• Continue to avoid whole cow’s milk until age 1, but not because of allergy risk—it can lead to kidney complications and may affect iron levels in the body. Cheese, yogurt, and milk-based formulas are fine to offer.
  • Peanuts and tree nuts pose a choking risk, so should not be offered before age 1, but nut butters are safe. If you have an older child with a nut allergy, see an allergist before offering peanut butter to your younger child—he’s at an increased risk for developing a peanut allergy.

 

Image: Spoon and jar of peanut butter

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Parents Daily News Roundup

Thursday, December 20th, 2012

Goody Blog Daily News Roundup

Occasional Family Meals Enough to Boost Kids’ Fruit and Veggie Intake
Eating meals together as a family, even if only once or twice a week, increases children’s daily fruit and vegetable intake to near the recommended 5 A Day, according to new research. (via ScienceDaily)

Probiotics Might Limit Infant Skin Problems
Children who take a supplement of probiotics – those “good” bacteria that live in our guts – are less likely to develop eczema, according to a new review of studies. (via Reuters)

Two Cups of Milk Daily Enough For Most Kids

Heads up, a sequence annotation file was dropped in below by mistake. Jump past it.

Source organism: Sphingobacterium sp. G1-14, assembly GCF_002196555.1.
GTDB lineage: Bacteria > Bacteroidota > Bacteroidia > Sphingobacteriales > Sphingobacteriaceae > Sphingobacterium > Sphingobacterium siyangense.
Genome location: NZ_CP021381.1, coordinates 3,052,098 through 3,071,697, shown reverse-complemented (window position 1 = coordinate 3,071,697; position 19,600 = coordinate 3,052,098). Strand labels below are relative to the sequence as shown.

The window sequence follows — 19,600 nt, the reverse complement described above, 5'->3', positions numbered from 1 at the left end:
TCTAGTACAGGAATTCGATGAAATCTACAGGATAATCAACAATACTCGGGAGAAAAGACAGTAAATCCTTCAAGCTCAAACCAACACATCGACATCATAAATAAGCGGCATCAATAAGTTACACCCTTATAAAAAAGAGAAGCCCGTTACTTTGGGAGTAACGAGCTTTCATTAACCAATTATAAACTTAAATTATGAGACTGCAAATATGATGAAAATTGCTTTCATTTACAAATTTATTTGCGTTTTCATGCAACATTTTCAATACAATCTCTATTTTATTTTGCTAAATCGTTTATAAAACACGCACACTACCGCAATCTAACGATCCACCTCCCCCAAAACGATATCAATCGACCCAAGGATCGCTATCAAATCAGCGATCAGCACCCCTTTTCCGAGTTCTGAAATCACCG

Two cups of cow’s milk per day may be enough for most kids to have the recommended amount of vitamin D in their blood while maintaining a healthy iron level, suggests a new study. (via Reuters)

New Online Privacy Rules For Children
In a move intended to give parents greater control over data collected about their children online, federal regulators on Wednesday broadened longstanding privacy safeguards covering children’s mobile apps and Web sites. (via New York Times)

Teen’s Views on Dangers of Pot Fall to 20-Year Low
Teenagers’ perception of the dangers of marijuana has fallen to the lowest level in more than 20 years, a new study says, prompting federal researchers to warn that already high use of the drug could increase as more states move to legalize it. (via ABC News)

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Parents Daily News Roundup

Monday, August 22nd, 2011

Goody Blog Daily News Roundup

Eager for Spotlight, but Not if It Is on a Testing Scandal
A former schools chancellor in Washington has refused to talk to USA Today reporters about a cheating scandal.

Falls from windows injure 5,100 kids every year
Every year, more than 5,100 American kids go to the hospital with injuries after falling out of windows, and a quarter of them are serious enough for the children to be admitted, according to the first nationwide study of the problem.

The Placenta Cookbook
For a growing number of new mothers, there’s no better nutritional snack after childbirth than the fruit of their own labor.

Calories, sugar reduced in flavored milk for kids
Good news for milk-pushing moms this September: kid-favorite flavored milks will have less calories and sugar, according to the Milk Processor Education Program.

Congenital heart disease screening recommended for newborns
Before newborns leave the hospital, they should receive a simple, pain-free test to check for signs of congenital heart disease, one of the most common types of birth defects, according to a recommendation by a federal advisory panel.